Esophageal atresia is a birth defect in which the esophagus does not develop properly, causing the esophagus to end in a blind pouch, rather than connecting to the stomach. Esophageal atresia can occur with or without a tracheoesophageal fistula.
Although there are several different types of esophageal atresia and tracheoesophageal fistula, the most common form occurs when the esophagus ends in a blind pouch instead of the stomach.
A newborn with this condition may cough frequently as secretions from the esophagus enter the trachea through the fistula or abnormal connection.
Newborns with a tracheoesophageal fistula have an abnormal connection between the trachea and esophagus, which allows food or liquid from the esophagus to enter the newborn’s airway. This malformation can cause choking.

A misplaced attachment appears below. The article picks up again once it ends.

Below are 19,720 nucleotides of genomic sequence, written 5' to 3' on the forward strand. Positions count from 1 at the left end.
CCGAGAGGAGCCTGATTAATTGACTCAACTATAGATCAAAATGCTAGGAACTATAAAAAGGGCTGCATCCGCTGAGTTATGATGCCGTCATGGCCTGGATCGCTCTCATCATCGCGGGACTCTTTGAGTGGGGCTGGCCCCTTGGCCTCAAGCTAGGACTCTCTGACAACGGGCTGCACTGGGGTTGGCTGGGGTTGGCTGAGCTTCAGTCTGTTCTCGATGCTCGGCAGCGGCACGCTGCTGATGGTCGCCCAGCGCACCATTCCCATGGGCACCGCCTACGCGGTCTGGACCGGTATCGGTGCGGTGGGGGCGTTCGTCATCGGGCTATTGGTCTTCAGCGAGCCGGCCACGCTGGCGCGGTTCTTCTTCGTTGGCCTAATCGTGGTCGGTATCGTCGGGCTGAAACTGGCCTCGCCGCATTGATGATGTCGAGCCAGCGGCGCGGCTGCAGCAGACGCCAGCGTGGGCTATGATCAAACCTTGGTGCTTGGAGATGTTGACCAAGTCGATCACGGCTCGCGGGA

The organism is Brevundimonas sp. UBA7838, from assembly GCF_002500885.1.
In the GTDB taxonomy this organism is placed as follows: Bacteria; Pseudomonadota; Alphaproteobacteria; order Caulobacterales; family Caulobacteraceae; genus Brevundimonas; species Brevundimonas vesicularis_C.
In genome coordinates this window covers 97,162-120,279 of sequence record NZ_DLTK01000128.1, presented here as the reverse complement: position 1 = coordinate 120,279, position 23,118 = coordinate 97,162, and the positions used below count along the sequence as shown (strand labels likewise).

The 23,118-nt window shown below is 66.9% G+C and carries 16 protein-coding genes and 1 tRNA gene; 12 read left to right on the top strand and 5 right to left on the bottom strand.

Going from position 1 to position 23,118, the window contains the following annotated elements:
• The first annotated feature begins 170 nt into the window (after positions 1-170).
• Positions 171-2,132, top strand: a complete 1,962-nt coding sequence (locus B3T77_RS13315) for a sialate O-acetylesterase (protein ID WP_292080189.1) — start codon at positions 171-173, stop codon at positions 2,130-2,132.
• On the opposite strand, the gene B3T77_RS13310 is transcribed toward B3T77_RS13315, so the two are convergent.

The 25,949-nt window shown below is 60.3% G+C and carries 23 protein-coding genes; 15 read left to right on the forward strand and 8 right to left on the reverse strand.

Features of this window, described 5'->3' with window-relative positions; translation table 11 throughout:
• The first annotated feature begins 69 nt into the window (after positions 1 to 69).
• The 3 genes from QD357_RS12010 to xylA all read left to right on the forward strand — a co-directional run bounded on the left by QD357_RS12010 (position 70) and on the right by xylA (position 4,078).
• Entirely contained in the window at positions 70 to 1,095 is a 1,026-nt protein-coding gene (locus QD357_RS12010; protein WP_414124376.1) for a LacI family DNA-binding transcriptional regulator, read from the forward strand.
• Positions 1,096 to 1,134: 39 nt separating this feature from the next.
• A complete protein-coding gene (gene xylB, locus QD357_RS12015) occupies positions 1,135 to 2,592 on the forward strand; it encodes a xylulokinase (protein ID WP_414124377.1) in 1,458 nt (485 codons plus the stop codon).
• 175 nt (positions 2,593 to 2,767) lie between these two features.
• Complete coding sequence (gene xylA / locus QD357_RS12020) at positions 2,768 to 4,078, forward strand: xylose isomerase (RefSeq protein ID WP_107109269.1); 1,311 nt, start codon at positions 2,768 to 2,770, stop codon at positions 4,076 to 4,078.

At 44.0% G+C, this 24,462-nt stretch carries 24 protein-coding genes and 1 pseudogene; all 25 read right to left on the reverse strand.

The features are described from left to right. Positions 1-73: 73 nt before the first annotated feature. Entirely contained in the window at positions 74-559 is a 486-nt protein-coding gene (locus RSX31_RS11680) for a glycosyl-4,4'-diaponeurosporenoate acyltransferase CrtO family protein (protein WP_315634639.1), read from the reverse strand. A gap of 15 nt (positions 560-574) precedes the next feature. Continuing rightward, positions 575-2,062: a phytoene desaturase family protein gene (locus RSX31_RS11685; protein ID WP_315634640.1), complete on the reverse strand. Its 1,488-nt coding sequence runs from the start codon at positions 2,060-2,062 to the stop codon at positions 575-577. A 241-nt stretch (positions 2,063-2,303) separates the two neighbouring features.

A newborn with a tracheoesophageal fistula may become cyanotic, especially during/after a feeding due to aspiration of fluid into the lungs.
A newborn that presents with large amounts of frothy sputum, or drool, are suspected of having this condition.
Newborns who are suspected of having this condition are immediately made NPO, meaning that they cannot take anything by mouth - no breastfeeding and no formula. NPO precautions are initiated to prevent aspiration and to ensure that the newborn’s airway remains patent. Anticipate intravenous therapy to be initiated promptly.
Surgery is needed to correct the abnormality between the trachea and the esophagus. This is imminently needed in order for proper respiration and GI function.
Because there is an abnormal connection between the trachea and esophagus, food or liquids from the esophagus can enter the patient’s airway. Aspiration of food or fluids into the lungs may lead to aspiration pneumonia. Position infant supine with the head of the bed elevated on an inclined plane of at least 30 degrees.
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